The California Privacy Rights Act (CPRA) is a state-wide data privacy law that governs how businesses all over the world may handle California residents’ personal information (PI). The CPRA went into effect on January 1, 2023 and will become fully enforceable on July 1, 2023 – with a lookback period from January 1, 2022.
The CPRA is built on an earlier piece of legislation, the California Consumers Privacy Act (CCPA), which came into effect on January 1, 2020.
The CPRA defines ‘personal data’ as any information that identifies, relates to, describes, is capable of being associated with, or might feasibly be linked, intentionally or unintentionally, to a particular consumer or household. This law differs from the GDPR, ePrivacy Directive, and other privacy laws in that it includes household information in its classification of personal information.
Names, email addresses, biometric data, IP addresses, geolocation data, professional or employment information, and other information are examples of personal information. On the other hand, under the CPRA, public information is not viewed as personal information.
The CPRA applies to any for-profit industries in the world that share the personal information (PI) of at least 100,000 consumers or households per year, have an annual gross revenue of more than $25 million, or derive more than half of its annual revenue from sharing or selling the personal information of California residents.
CPRA exempts “insurance entities, agencies, and support programs,” because they already are privy to similar regulations under California’s Insurance Information and Privacy Protection Act (IIPPA).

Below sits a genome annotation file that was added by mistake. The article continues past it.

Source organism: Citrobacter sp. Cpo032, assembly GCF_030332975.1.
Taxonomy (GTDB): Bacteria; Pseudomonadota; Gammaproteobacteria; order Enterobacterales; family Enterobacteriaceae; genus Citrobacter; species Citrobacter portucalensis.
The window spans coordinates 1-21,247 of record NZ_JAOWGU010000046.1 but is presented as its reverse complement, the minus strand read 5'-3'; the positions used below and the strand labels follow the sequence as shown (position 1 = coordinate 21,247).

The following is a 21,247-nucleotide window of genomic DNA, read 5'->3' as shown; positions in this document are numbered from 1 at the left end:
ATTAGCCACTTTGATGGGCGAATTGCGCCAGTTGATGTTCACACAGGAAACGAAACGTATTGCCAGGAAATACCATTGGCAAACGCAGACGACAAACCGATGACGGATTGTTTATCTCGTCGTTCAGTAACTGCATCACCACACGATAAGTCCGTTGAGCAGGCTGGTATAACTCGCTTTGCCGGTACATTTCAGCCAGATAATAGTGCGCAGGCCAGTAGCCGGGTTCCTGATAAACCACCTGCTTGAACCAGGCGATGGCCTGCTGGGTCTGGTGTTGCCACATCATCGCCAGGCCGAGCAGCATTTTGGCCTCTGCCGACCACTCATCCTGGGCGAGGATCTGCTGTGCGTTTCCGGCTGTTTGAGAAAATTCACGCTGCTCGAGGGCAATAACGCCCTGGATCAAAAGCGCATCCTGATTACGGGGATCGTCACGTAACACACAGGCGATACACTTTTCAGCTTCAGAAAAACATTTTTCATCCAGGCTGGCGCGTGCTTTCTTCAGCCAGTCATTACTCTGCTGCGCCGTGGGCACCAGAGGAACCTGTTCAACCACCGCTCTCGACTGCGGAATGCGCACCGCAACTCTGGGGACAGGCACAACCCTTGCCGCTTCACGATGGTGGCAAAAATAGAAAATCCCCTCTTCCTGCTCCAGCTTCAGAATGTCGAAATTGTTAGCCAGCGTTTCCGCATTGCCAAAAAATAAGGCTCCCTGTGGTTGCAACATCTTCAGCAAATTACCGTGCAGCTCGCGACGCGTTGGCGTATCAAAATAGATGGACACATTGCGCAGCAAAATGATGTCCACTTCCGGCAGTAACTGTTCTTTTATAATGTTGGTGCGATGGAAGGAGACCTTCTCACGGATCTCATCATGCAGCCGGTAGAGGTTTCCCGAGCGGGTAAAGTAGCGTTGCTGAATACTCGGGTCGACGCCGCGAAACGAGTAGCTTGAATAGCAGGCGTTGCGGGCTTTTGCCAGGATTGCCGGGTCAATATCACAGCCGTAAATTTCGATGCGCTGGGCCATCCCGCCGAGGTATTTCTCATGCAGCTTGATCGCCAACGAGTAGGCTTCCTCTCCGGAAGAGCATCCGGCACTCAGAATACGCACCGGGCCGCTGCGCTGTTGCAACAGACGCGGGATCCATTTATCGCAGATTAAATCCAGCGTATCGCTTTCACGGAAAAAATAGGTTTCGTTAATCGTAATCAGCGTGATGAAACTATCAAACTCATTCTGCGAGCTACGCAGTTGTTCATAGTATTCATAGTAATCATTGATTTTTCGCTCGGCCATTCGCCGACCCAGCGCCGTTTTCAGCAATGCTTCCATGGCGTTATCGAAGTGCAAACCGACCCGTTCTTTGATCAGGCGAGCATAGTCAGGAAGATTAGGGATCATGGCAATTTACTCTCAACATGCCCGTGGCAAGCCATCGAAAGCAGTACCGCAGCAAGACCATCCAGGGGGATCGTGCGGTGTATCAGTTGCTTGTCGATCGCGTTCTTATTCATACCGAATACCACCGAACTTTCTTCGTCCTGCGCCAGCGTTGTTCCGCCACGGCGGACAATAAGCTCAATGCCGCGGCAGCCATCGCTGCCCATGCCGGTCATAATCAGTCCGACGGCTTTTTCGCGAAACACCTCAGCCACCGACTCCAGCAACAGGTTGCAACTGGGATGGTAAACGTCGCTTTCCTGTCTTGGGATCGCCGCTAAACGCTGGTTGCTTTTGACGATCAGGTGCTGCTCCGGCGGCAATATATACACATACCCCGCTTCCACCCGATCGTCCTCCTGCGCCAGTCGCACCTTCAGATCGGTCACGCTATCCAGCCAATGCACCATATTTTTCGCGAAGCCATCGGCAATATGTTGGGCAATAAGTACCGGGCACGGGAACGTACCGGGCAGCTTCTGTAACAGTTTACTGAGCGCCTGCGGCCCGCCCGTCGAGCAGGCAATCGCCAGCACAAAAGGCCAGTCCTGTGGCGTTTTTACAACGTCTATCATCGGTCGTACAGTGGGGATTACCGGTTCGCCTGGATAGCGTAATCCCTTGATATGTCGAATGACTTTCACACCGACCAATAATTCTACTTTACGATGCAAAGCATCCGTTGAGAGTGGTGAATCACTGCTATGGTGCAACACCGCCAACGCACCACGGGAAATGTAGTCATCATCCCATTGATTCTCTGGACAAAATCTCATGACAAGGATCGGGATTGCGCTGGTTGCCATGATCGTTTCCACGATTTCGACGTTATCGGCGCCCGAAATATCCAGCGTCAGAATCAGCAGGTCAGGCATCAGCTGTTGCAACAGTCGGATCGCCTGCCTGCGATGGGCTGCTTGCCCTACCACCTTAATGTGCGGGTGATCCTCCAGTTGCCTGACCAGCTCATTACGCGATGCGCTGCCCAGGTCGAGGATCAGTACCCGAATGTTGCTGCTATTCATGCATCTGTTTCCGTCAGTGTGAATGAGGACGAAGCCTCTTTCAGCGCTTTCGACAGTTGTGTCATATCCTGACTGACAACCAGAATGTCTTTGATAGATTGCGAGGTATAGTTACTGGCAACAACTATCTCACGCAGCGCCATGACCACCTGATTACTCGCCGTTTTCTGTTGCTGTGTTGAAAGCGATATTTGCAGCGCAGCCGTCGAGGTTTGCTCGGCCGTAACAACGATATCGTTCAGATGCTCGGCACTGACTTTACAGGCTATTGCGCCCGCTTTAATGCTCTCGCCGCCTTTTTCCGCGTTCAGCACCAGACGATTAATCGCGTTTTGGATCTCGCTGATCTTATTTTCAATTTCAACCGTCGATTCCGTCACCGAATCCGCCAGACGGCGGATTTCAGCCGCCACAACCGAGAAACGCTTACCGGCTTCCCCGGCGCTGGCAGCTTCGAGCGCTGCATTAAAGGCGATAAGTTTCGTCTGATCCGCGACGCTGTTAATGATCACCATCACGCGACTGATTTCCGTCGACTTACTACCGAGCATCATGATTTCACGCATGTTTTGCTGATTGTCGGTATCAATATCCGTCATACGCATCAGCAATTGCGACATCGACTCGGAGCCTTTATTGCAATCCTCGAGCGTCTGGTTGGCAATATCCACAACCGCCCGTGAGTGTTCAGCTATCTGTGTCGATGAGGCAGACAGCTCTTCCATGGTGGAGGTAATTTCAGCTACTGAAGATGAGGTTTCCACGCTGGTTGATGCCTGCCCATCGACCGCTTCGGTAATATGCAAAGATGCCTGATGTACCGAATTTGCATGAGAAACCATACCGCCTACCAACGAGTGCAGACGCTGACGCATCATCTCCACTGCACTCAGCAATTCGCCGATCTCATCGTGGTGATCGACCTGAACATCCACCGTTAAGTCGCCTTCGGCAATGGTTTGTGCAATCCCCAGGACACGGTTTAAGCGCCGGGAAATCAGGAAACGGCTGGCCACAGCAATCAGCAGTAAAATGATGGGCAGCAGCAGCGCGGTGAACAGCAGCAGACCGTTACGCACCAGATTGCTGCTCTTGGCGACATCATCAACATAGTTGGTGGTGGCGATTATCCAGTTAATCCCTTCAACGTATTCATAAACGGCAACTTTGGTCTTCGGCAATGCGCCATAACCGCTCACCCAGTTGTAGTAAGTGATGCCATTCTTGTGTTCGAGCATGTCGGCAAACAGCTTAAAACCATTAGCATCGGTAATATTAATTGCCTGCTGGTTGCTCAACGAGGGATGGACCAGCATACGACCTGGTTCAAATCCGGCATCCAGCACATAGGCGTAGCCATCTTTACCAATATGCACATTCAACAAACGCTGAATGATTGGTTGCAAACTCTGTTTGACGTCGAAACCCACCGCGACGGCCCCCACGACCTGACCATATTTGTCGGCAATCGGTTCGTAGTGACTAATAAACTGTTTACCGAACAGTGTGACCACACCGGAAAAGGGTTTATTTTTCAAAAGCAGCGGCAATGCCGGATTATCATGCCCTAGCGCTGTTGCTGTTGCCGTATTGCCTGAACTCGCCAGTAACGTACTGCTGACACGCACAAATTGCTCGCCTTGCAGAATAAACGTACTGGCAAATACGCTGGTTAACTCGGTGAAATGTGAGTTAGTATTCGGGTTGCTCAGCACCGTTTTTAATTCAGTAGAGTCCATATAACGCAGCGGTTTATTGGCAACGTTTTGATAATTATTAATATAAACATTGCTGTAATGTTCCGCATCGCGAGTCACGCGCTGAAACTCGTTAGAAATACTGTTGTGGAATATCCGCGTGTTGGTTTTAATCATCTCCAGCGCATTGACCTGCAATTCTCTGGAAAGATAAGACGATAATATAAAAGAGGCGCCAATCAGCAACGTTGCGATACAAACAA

What are the requirements for CPRA compliance?
The California Privacy Rights Act (CPRA) creates four new rights and modifies five existing CCPA rights for California residents.
The five modified CPRA rights are –
- Right to delete – California residents can request deletion of PI and businesses now have to notify third parties to delete this as well.
- Right to know – California residents can now request access to PI collected beyond the original 12-month limit in the CCPA.
- Right to opt-out – California residents can now opt-out of businesses sharing and selling their PI specifically for behavioral advertisement, and not only of the sale of PI, as in the CCPA.
- Rights of minors – where the opt-in requirement for businesses when dealing with minors is extended to include the sharing of PI for behavioral advertising.
- Right to data portability – where California residents can request to have their PI transported to other businesses or organizations.
These are the four new CPRA rights:
- Right to correction – meaning that users can request to have their PI and sensitive personal information (SPI) corrected if they find them to be inaccurate.
- Right to opt-out of automated decision making – allowing California residents to say no to their PI and SPI being used to make automated inferences, e.g. in profiling for targeted, behavioral advertisement online.
- Right to know about automated decision making – implying that California residents can request access to and knowledge about how automated decision technologies work and what their probable outcomes are.